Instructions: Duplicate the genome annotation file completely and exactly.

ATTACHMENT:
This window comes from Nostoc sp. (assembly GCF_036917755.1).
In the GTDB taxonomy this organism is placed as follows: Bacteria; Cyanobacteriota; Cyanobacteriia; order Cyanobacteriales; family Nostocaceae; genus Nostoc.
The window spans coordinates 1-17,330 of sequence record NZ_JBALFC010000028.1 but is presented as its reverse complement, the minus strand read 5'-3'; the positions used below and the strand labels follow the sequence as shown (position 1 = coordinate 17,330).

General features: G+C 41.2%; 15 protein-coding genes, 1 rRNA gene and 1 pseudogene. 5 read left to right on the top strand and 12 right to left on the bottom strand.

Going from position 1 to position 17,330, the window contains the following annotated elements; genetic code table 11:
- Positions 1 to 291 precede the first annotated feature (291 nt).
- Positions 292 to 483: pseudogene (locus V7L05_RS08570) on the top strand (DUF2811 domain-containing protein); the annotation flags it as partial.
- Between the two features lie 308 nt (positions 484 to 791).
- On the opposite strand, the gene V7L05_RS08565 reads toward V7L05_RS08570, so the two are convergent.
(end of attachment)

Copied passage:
This window comes from Nostoc sp. (assembly GCF_036917755.1).
In the GTDB taxonomy this organism is placed as follows: Bacteria; Cyanobacteriota; Cyanobacteriia; order Cyanobacteriales; family Nostocaceae; genus Nostoc.
The window spans coordinates 1-17,330 of sequence record NZ_JBALFC010000028.1 but is presented as its reverse complement, the minus strand read 5'-3'; the positions used below and the strand labels follow the sequence as shown (position 1 = coordinate 17,330).

General features: G+C 41.2%; 15 protein-coding genes, 1 rRNA gene and 1 pseudogene. 5 read left to right on the top strand and 12 right to left on the bottom strand.

Going from position 1 to position 17,330, the window contains the following annotated elements; genetic code table 11:
- Positions 1 to 291 precede the first annotated feature (291 nt).
- Positions 292 to 483: pseudogene (locus V7L05_RS08570) on the top strand (DUF2811 domain-containing protein); the annotation flags it as partial.
- Between the two features lie 308 nt (positions 484 to 791).
- On the opposite strand, the gene V7L05_RS08565 reads toward V7L05_RS08570, so the two are convergent.